MET CS 662
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The goal of this course is to provide the student with a solid knowledge of the fundamental concepts and methods of the theory of computation as well as to outline modern research directions. Three different approaches for capturing the idea of computing in a formal mathematical way will be discussed finite state machines, grammars and recursive functions. At the end of the course students are expected to be able to interpret relate and apply the basic concepts of the theory of computation to problems from different areas of computer science.

Course Objectives

  • Apply the algebra of theoretical machines to computing problems

  • Possess knowledge of non-determinism in computational models.

  • Remove nondeterminism from simple models when it is possible.

  • Understand the basic problems of computability, decidability and the halting problem as well as the relationships among them.

  • Apply the concept of a Turing machine to the decidability problem where possible.

  • Understand the Church-Turing Thesis and its significance in computer science.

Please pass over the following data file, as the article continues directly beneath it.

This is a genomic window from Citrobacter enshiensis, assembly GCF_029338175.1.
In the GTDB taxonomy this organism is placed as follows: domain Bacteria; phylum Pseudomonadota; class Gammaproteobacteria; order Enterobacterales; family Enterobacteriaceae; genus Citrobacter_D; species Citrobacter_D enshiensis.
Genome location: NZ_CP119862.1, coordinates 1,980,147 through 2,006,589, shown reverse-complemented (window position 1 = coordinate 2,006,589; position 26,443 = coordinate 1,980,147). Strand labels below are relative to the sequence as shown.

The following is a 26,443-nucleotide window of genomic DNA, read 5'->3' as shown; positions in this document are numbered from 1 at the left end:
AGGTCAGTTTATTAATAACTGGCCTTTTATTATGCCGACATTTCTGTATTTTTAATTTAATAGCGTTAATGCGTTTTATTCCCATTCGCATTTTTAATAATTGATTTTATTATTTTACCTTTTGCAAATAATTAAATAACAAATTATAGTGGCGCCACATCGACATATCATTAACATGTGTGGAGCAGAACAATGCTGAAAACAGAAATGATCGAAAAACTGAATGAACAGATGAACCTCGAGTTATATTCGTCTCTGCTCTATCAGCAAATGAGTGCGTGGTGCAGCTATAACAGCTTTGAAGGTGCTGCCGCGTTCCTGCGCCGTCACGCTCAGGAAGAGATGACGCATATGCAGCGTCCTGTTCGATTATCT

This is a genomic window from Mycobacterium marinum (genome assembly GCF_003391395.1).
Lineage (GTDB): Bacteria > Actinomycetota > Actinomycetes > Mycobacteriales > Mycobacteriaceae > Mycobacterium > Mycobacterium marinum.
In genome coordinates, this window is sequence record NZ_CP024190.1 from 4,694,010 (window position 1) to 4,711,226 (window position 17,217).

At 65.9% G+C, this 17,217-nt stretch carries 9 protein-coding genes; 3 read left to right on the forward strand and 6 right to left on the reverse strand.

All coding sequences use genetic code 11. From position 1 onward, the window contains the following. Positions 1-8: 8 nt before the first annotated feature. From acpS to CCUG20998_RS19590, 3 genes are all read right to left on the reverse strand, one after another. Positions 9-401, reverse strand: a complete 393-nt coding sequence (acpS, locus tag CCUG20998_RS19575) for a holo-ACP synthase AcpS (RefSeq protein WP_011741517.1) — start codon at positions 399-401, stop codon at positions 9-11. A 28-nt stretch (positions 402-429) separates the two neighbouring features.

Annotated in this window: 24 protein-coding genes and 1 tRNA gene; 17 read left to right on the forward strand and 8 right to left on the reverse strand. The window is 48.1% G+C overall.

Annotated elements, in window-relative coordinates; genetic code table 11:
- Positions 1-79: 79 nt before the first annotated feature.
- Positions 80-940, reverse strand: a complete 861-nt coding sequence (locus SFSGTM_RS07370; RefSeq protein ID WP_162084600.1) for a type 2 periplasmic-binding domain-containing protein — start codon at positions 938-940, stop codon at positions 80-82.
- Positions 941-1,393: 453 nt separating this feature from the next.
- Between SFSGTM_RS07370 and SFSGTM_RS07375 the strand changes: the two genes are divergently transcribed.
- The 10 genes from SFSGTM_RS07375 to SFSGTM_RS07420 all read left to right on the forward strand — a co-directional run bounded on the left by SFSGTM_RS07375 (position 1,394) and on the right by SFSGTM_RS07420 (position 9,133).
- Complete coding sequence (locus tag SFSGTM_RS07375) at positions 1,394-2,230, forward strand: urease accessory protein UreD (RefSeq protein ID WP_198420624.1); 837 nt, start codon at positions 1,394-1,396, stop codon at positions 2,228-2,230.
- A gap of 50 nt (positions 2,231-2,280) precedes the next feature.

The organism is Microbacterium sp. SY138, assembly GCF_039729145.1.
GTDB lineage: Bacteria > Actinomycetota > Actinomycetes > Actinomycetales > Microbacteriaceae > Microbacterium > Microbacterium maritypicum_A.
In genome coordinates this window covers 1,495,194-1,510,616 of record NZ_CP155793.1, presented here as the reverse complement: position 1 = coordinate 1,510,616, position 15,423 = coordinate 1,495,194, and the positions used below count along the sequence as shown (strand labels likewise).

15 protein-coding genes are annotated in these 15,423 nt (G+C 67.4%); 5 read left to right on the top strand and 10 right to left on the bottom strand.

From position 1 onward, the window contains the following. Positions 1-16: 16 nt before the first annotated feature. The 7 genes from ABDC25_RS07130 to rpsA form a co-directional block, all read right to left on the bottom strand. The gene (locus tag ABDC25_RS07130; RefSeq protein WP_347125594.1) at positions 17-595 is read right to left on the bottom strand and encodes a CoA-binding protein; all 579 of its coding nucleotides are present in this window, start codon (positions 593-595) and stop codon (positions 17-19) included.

• Have a working knowledge of the Chomsky hierarchy of languages.

  • Relate theoretical computer science topics to programming languages and other recursively enumerable sets.


  • Discrete Mathematics course ( MET CS248 or equivalent.)

  • Introductory computer programming class


  • P. Linz "An Introduction to Formal Languages and Automata" 3rd or 4th edition, D.C. Heath and Co. (2001 - 2006)


  • Midterm            35%   (Date will be announced)

  • Final Exam        35%   (Date will be announced)

  • Assignments      30%     


  • 1- H. R. Lewis, C. H. Papadimitriou "Elements of the Theory of Computation" Prentice Hall, 1981.

  • 2- J.E. Hopcroft, "Introduction to Automata Theory, Languages and Computations" Addison Wesley, 1979.

Course Outline

Assignments (3rd ed)

Assignments (4rd ed)